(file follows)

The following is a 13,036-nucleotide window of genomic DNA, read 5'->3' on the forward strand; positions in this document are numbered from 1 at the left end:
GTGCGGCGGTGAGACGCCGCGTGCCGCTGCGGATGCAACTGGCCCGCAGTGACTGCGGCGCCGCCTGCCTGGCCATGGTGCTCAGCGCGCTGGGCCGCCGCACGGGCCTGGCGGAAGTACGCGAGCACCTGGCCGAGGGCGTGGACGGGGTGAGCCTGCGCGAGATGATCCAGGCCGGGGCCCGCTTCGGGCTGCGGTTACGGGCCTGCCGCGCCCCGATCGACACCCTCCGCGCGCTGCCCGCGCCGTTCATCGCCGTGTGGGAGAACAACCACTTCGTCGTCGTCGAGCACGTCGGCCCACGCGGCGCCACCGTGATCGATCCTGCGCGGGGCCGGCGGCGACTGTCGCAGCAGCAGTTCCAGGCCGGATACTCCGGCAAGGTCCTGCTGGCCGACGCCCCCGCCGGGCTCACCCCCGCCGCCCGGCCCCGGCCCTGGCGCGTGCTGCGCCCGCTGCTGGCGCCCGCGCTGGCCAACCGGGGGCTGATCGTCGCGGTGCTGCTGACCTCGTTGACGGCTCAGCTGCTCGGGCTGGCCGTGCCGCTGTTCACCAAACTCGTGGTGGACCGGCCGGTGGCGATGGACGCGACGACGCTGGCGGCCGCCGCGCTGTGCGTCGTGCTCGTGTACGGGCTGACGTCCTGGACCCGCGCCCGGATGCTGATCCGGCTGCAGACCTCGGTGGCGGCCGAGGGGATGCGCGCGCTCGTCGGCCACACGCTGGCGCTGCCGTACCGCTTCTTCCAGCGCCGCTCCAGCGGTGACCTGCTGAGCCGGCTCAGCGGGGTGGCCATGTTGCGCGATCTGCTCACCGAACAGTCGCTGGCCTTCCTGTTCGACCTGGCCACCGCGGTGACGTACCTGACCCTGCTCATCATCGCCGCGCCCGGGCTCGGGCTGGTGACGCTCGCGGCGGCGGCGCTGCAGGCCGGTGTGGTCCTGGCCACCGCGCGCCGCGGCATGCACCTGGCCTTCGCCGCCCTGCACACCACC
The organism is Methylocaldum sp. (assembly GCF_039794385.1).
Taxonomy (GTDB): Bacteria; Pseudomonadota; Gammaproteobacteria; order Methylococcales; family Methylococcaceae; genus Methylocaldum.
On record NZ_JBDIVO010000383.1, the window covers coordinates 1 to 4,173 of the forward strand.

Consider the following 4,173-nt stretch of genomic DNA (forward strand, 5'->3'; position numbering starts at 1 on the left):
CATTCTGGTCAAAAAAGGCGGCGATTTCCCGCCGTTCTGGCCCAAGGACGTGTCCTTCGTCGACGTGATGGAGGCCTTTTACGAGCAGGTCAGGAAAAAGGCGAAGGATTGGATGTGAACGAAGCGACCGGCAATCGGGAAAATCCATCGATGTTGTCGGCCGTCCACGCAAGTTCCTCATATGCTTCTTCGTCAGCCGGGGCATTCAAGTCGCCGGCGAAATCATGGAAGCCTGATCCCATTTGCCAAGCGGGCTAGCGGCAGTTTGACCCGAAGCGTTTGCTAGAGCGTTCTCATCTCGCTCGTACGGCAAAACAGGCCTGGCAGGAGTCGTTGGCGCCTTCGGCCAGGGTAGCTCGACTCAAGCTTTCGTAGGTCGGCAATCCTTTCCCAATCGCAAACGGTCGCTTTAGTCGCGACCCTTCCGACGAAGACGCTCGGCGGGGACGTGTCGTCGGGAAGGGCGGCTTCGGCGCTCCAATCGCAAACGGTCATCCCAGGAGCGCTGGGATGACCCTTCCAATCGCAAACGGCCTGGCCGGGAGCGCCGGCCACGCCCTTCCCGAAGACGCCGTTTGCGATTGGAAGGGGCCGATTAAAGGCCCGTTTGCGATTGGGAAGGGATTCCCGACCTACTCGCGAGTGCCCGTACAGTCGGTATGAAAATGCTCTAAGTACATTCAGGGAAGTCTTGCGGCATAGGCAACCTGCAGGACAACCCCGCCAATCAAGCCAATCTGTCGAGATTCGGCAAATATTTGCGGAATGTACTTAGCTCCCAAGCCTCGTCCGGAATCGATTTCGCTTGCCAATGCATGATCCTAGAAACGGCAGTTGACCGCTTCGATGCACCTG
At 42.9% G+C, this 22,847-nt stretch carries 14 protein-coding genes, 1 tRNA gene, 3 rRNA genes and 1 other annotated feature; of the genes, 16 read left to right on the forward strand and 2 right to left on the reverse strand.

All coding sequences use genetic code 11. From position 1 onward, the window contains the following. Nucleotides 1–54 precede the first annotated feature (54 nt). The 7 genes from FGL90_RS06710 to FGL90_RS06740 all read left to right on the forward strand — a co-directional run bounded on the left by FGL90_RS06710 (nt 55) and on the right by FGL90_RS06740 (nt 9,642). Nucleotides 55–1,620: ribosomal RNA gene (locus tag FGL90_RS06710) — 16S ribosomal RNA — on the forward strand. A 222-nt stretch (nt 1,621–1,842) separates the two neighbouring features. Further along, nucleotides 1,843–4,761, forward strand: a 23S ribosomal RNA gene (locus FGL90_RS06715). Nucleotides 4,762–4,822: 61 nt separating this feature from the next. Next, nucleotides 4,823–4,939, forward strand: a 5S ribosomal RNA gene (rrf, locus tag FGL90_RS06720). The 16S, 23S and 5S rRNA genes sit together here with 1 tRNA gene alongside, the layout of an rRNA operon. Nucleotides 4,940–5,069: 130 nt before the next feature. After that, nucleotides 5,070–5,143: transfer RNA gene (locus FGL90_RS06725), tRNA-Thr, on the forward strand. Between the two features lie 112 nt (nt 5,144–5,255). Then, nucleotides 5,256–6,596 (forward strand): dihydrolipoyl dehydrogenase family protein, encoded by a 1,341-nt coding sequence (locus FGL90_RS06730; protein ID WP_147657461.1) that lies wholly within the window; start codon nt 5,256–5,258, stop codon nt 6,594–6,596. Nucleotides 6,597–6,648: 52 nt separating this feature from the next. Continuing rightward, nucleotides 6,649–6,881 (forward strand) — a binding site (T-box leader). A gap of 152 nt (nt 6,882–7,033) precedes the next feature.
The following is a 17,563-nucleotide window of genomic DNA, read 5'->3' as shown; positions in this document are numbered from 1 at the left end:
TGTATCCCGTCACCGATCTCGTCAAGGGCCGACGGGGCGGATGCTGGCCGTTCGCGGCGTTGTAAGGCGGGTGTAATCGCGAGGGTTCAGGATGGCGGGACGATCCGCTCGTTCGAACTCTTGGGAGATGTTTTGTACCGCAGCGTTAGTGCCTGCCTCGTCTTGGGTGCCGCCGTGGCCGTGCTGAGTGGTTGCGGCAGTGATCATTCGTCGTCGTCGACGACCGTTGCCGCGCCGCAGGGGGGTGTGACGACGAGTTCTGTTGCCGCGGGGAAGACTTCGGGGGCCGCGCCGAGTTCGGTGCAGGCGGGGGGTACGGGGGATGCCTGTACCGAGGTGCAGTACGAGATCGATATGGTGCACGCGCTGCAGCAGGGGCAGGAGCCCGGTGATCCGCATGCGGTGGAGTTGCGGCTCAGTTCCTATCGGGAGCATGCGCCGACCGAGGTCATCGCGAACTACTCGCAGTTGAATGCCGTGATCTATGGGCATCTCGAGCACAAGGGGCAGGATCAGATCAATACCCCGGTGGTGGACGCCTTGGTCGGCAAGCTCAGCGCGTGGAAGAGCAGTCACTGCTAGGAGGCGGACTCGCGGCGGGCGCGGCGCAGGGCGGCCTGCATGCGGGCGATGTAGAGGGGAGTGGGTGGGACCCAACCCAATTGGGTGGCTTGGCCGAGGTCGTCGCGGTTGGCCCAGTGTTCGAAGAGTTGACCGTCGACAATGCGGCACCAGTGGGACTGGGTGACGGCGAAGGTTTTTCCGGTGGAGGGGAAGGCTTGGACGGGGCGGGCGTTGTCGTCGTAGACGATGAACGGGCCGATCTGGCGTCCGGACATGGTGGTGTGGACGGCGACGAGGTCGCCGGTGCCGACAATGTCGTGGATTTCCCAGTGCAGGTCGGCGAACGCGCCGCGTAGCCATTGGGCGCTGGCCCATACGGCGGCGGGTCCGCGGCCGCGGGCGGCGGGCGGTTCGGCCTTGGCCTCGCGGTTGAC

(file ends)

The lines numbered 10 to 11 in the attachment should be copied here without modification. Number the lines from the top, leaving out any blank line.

The following is a 17,563-nucleotide window of genomic DNA, read 5'->3' as shown; positions in this document are numbered from 1 at the left end:
TGTATCCCGTCACCGATCTCGTCAAGGGCCGACGGGGCGGATGCTGGCCGTTCGCGGCGTTGTAAGGCGGGTGTAATCGCGAGGGTTCAGGATGGCGGGACGATCCGCTCGTTCGAACTCTTGGGAGATGTTTTGTACCGCAGCGTTAGTGCCTGCCTCGTCTTGGGTGCCGCCGTGGCCGTGCTGAGTGGTTGCGGCAGTGATCATTCGTCGTCGTCGACGACCGTTGCCGCGCCGCAGGGGGGTGTGACGACGAGTTCTGTTGCCGCGGGGAAGACTTCGGGGGCCGCGCCGAGTTCGGTGCAGGCGGGGGGTACGGGGGATGCCTGTACCGAGGTGCAGTACGAGATCGATATGGTGCACGCGCTGCAGCAGGGGCAGGAGCCCGGTGATCCGCATGCGGTGGAGTTGCGGCTCAGTTCCTATCGGGAGCATGCGCCGACCGAGGTCATCGCGAACTACTCGCAGTTGAATGCCGTGATCTATGGGCATCTCGAGCACAAGGGGCAGGATCAGATCAATACCCCGGTGGTGGACGCCTTGGTCGGCAAGCTCAGCGCGTGGAAGAGCAGTCACTGCTAGGAGGCGGACTCGCGGCGGGCGCGGCGCAGGGCGGCCTGCATGCGGGCGATGTAGAGGGGAGTGGGTGGGACCCAACCCAATTGGGTGGCTTGGCCGAGGTCGTCGCGGTTGGCCCAGTGTTCGAAGAGTTGACCGTCGACAATGCGGCACCAGTGGGACTGGGTGACGGCGAAGGTTTTTCCGGTGGAGGGGAAGGCTTGGACGGGGCGGGCGTTGTCGTCGTAGACGATGAACGGGCCGATCTGGCGTCCGGACATGGTGGTGTGGACGGCGACGAGGTCGCCGGTGCCGACAATGTCGTGGATTTCCCAGTGCAGGTCGGCGAACGCGCCGCGTAGCCATTGGGCGCTGGCCCATACGGCGGCGGGTCCGCGGCCGCGGGCGGCGGGCGGTTCGGCCTTGGCCTCGCGGTTGAC